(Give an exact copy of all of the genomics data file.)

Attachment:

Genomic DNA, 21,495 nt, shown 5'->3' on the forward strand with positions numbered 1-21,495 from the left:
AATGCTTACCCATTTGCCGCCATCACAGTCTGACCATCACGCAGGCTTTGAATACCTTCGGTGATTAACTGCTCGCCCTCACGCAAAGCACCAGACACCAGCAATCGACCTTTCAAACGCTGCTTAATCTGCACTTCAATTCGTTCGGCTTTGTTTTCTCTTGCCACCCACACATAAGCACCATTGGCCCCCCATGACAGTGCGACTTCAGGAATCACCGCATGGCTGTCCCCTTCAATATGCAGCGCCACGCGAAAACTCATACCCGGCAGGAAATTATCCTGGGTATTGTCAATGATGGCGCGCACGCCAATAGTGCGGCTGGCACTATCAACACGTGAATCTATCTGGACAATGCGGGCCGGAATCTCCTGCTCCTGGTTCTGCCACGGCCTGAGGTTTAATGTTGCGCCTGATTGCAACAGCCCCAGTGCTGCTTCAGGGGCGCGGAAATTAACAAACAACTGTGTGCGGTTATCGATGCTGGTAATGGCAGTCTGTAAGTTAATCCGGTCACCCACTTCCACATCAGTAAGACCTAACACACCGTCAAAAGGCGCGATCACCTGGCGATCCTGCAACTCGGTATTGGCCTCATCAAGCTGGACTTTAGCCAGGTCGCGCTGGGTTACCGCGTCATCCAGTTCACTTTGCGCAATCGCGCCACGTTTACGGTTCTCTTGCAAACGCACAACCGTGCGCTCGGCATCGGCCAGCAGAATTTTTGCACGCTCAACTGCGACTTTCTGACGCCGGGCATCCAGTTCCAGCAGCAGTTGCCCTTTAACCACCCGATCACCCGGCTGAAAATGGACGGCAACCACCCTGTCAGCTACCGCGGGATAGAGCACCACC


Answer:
Genomic DNA, 21,495 nt, shown 5'->3' on the forward strand with positions numbered 1-21,495 from the left:
AATGCTTACCCATTTGCCGCCATCACAGTCTGACCATCACGCAGGCTTTGAATACCTTCGGTGATTAACTGCTCGCCCTCACGCAAAGCACCAGACACCAGCAATCGACCTTTCAAACGCTGCTTAATCTGCACTTCAATTCGTTCGGCTTTGTTTTCTCTTGCCACCCACACATAAGCACCATTGGCCCCCCATGACAGTGCGACTTCAGGAATCACCGCATGGCTGTCCCCTTCAATATGCAGCGCCACGCGAAAACTCATACCCGGCAGGAAATTATCCTGGGTATTGTCAATGATGGCGCGCACGCCAATAGTGCGGCTGGCACTATCAACACGTGAATCTATCTGGACAATGCGGGCCGGAATCTCCTGCTCCTGGTTCTGCCACGGCCTGAGGTTTAATGTTGCGCCTGATTGCAACAGCCCCAGTGCTGCTTCAGGGGCGCGGAAATTAACAAACAACTGTGTGCGGTTATCGATGCTGGTAATGGCAGTCTGTAAGTTAATCCGGTCACCCACTTCCACATCAGTAAGACCTAACACACCGTCAAAAGGCGCGATCACCTGGCGATCCTGCAACTCGGTATTGGCCTCATCAAGCTGGACTTTAGCCAGGTCGCGCTGGGTTACCGCGTCATCCAGTTCACTTTGCGCAATCGCGCCACGTTTACGGTTCTCTTGCAAACGCACAACCGTGCGCTCGGCATCGGCCAGCAGAATTTTTGCACGCTCAACTGCGACTTTCTGACGCCGGGCATCCAGTTCCAGCAGCAGTTGCCCTTTAACCACCCGATCACCCGGCTGAAAATGGACGGCAACCACCCTGTCAGCTACCGCGGGATAGAGCACCACC